Jan 13 - 2

January 2013 again.

The end of the old and the start of the new! This photo was taken looking south from the end of the 2006 works. The clean ballast in the foreground is where we 'time teamed' Bridge 6.

Jan 13 - 4

One of our major concerns is drainage. For forty years ditches and culverts had not been cleared and silt, leaf mould, fast food wrappers and plastic bottles had all built up. We do not have many photos of the ditches filled with mud that is more like runny black porridge (I wonder why not?) - Just be grateful you can't get smell over the internet - yet!  The step in the embankment on the right is the bank of the old leat.

Apr 13 - 1

April 2013.

Looking south, just over a mile from Bridge 5. New track pushing south.  Tree stumps needing trimming everywhere, a culvert to be finished and tidying up needed but already the greenery is recovering.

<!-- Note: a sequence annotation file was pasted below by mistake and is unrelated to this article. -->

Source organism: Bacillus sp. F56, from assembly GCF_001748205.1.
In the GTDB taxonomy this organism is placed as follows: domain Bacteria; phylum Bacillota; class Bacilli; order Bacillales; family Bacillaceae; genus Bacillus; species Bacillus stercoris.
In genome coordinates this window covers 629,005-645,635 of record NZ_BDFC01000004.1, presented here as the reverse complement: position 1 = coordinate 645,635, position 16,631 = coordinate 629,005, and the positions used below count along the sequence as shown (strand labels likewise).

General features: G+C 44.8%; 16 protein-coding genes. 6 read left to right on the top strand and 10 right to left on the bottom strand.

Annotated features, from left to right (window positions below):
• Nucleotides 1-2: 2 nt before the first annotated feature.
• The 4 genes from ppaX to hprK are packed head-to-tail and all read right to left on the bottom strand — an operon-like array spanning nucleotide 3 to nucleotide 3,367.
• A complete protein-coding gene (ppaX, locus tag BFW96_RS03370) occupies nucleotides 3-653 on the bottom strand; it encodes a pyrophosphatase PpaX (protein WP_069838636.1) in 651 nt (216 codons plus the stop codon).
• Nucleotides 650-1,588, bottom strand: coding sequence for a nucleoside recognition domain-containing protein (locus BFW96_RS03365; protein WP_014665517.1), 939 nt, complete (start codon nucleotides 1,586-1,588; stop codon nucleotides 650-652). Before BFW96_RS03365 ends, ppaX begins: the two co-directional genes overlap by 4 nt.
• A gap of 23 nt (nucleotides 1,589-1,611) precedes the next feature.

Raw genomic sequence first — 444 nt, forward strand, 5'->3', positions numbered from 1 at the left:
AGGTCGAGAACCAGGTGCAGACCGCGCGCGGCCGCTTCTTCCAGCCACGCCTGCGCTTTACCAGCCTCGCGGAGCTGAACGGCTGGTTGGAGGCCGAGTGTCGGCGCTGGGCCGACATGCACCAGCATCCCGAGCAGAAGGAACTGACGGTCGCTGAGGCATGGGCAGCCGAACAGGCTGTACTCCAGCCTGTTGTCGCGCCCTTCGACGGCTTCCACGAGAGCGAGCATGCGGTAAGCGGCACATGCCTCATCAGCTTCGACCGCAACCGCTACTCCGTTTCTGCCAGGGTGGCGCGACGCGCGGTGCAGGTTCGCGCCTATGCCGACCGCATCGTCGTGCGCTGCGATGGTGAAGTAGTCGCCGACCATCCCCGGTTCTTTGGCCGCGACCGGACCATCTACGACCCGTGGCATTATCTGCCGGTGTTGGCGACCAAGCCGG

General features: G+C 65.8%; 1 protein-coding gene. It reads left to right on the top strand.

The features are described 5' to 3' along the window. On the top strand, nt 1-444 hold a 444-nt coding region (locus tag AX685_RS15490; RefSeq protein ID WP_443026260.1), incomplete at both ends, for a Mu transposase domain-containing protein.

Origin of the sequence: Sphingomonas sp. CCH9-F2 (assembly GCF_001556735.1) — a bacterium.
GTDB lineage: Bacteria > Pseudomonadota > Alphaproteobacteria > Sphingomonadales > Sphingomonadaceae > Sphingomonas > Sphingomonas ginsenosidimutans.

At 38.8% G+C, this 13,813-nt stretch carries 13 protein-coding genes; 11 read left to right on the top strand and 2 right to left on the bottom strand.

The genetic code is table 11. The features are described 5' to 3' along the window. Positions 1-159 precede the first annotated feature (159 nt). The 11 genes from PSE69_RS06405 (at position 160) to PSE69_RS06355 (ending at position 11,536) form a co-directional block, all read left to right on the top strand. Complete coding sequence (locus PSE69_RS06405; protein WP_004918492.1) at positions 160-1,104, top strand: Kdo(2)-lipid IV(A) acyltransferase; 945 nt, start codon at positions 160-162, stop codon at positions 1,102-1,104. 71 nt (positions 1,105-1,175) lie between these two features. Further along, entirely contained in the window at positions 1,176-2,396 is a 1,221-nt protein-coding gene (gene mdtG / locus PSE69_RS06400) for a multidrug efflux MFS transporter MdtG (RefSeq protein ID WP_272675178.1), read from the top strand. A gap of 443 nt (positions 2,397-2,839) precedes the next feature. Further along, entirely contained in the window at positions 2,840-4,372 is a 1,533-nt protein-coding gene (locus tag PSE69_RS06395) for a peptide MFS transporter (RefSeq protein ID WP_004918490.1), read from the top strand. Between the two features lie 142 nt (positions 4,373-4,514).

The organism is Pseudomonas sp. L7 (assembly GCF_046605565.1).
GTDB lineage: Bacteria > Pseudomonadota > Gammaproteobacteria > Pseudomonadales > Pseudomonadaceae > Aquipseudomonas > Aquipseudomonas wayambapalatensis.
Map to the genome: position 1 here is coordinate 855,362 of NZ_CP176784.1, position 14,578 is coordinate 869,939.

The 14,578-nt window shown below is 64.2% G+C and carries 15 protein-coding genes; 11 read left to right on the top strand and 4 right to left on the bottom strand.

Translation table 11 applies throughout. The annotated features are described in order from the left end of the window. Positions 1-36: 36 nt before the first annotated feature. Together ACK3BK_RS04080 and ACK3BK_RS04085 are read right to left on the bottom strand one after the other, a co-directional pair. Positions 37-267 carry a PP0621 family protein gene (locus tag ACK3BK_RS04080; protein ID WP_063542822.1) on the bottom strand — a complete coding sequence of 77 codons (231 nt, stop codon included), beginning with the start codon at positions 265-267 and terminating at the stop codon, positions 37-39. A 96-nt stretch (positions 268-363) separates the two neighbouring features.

The photograph above shows one of our more difficult problems. It was taken from the embankment at about the same level as the tree stumps in the background. The old leat is now much higher up the embankment than in the previous photograph, here it is about level with the top of the stump on the far right. As the leat was cut practically level and the railway is continually falling as it runs south the leat gets higher above the track the further south you go.

The leat is blocked in several places with natural materials as well as garden rubbish etc. which means that any water in the leat here cannot flow back to the new culvert at Bridge 6 or further south to the stream by the footpath in the Dec 2012 photo above. You can see the slope of the land so I'm sure you can imagine how much rainwater runoff the leat collects. Add to this the water from two or three gullies on the road above and you have a significant amount of water which has to go somewhere… In this case it burst through the wall of the leat and washed out the trackbed so we have had to add a new culvert here and build the trackbed back up to level. The hole covered by the sleepers is where the water has gouged away the infill since we added the 450mm culvert!